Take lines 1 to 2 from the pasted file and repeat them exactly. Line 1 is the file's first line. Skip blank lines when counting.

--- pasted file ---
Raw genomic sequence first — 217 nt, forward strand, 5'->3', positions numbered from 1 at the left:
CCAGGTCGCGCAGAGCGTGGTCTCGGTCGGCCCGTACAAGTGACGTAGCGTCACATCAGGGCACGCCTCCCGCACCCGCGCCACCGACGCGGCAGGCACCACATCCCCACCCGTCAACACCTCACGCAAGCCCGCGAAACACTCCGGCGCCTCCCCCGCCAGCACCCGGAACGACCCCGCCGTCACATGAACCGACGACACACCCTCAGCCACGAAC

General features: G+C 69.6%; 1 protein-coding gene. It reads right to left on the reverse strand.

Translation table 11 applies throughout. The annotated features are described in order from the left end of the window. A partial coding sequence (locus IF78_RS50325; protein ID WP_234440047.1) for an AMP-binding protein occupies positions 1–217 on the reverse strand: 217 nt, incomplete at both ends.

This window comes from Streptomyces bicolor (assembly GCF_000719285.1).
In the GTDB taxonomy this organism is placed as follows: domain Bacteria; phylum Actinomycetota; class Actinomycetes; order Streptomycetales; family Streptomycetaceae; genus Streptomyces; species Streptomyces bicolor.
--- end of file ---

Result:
Raw genomic sequence first — 217 nt, forward strand, 5'->3', positions numbered from 1 at the left:
CCAGGTCGCGCAGAGCGTGGTCTCGGTCGGCCCGTACAAGTGACGTAGCGTCACATCAGGGCACGCCTCCCGCACCCGCGCCACCGACGCGGCAGGCACCACATCCCCACCCGTCAACACCTCACGCAAGCCCGCGAAACACTCCGGCGCCTCCCCCGCCAGCACCCGGAACGACCCCGCCGTCACATGAACCGACGACACACCCTCAGCCACGAAC